George Burns was born in 1896 and is considered to be one of the few entertainers in Hollywood to have effortlessly conquered various facets of the industry. He wasn’t one to sit down and retire, though. When he was 79, Burns appeared in a supporting role in the film The Sunshine Boys. The role earned him the Academy Award for Best Supporting Actor.

According to The New York Times, when asked about his secret to living a long life, Burns said his career was his personal fountain of youth. That, and “avoiding worry, stress, and tension.”

Kirk Douglas: 102

Kirk Douglas: 102
Nancy R. Schiff/Getty Images
Nancy R. Schiff/Getty Images

Kirk Douglas was born in 1916 and crawled his way to Hollywood stardom. He is considered to be one of the box-office stars of the ’50s, known for his roles in Spartacus, Champion, and Paths of Glory. Before his passing in 2020, Douglas was one of the last surviving actors of the Hollywood Golden Age.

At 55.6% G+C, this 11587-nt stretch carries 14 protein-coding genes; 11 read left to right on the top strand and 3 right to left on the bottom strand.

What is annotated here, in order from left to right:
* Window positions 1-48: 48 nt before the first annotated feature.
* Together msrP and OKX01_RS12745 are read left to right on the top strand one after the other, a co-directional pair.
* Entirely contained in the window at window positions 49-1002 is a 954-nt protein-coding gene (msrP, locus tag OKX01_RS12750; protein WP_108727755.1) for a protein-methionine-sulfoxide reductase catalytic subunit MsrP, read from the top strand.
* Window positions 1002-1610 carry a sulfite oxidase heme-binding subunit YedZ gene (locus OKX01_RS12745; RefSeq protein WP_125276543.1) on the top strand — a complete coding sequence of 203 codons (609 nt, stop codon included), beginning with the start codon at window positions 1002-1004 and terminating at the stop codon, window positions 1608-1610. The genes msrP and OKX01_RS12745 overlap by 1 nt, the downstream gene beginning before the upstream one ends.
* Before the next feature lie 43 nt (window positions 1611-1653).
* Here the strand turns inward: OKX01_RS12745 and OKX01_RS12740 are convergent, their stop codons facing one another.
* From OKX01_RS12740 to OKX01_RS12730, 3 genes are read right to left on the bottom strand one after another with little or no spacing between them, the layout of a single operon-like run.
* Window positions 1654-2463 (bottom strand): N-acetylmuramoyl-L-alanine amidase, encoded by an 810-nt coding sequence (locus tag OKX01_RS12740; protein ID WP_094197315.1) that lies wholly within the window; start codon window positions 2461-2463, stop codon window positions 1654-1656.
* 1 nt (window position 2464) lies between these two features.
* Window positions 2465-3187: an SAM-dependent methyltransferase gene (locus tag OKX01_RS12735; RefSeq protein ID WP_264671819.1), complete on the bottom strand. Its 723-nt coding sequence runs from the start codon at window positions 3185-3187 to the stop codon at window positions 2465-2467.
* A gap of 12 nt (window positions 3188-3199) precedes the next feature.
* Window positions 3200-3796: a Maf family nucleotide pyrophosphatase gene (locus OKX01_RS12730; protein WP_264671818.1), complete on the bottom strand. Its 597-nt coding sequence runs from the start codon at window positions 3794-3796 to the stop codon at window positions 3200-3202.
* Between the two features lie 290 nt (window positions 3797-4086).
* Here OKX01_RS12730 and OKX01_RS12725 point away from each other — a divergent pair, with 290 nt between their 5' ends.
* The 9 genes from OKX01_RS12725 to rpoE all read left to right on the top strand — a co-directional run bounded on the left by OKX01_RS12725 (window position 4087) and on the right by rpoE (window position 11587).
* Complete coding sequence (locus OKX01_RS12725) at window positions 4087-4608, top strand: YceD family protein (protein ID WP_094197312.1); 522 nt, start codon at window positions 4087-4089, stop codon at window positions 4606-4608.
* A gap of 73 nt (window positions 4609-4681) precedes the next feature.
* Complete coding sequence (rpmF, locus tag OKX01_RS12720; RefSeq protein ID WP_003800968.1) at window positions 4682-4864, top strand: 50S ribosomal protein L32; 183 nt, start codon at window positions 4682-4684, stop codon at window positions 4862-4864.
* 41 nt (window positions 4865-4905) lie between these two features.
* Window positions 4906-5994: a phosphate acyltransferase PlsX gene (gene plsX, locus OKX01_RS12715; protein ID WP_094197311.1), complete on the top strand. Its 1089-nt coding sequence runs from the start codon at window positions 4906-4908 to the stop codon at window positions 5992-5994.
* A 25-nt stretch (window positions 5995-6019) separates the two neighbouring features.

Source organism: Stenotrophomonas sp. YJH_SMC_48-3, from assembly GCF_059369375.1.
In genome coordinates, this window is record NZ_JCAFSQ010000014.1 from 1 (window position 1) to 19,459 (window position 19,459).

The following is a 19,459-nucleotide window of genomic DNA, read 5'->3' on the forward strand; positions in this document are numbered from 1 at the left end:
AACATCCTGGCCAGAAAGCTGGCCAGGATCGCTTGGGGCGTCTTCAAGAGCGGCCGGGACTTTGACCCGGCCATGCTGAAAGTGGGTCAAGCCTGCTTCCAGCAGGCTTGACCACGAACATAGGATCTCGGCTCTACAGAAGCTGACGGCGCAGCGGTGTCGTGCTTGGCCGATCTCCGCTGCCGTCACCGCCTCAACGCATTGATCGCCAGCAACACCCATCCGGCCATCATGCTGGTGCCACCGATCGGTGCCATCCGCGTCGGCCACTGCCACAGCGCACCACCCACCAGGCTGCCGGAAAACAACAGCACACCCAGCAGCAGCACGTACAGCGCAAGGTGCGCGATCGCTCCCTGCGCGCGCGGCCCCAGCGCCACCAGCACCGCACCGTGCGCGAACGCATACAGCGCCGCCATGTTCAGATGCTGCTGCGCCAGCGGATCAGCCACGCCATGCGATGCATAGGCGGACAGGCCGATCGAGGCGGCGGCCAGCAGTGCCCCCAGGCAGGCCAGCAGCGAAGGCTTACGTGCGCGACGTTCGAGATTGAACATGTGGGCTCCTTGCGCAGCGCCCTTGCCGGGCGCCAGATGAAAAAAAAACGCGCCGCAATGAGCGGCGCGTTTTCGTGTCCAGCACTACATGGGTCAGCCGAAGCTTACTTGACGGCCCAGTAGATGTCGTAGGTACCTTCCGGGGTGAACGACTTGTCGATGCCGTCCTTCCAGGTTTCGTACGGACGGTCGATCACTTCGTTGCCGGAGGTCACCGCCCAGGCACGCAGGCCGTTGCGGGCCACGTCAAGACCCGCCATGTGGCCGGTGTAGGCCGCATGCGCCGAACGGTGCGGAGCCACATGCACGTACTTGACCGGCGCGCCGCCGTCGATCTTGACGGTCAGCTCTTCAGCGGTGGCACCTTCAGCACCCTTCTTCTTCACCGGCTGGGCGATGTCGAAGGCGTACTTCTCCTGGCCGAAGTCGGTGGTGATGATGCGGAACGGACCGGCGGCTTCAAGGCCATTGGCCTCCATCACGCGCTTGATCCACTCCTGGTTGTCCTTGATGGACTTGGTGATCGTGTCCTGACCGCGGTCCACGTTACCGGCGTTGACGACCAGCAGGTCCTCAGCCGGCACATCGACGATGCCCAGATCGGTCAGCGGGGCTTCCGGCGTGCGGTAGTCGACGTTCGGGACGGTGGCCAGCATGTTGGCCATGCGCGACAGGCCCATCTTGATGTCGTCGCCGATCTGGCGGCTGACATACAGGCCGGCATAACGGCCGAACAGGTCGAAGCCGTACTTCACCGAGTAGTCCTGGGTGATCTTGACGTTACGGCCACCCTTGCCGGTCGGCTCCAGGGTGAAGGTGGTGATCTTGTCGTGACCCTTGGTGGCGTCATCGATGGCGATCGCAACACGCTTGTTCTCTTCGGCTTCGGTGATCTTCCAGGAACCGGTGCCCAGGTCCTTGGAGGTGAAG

During an interview with the South China Morning Post, Douglas attributed his long life to his wife, Anne. “I was lucky enough to find my soulmate 63 years ago, and I believe our wonderful marriage and our nightly ‘golden hour’ chats have helped me survive all things.”

Brunhilde Pomsel: 106

Brunhilde Pomsel: 106
CHRISTOF STACHE/AFP via Getty Images
CHRISTOF STACHE/AFP via Getty Images

Brunhilde Pomsel was born in 1911 in Berlin, Germany, and lived an incredibly interesting life. Now, she is known as the elderly lady who gave an in-depth interview regarding her role in Nazi Germany. But back during World War II, she was considered to be very close to someone in Hitler’s inner circle, Joseph Goebbels.

During the war, Pomsel worked as the personal secretary of Goebbels, the head minister of propaganda in Nazi Germany. Although she never explained her secret to living until 106, it can be argued that it’s because she wanted to wait until the right moment to tell her story.

Irving Berlin: 101

Irving Berlin: 101
Bettmann/Getty Images
John Springer Collection/CORBIS/Corbis via Getty Images

Irving Berlin was born in 1888, and by 1924 he was considered to be the most famous songwriters in America. Ironically, he had no formal music training or education, so he couldn’t read or write music. Berlin contributed many scores to the “Great American Songbook,” including “Cheek to Cheek,” “God Bless America,” and “White Christmas.”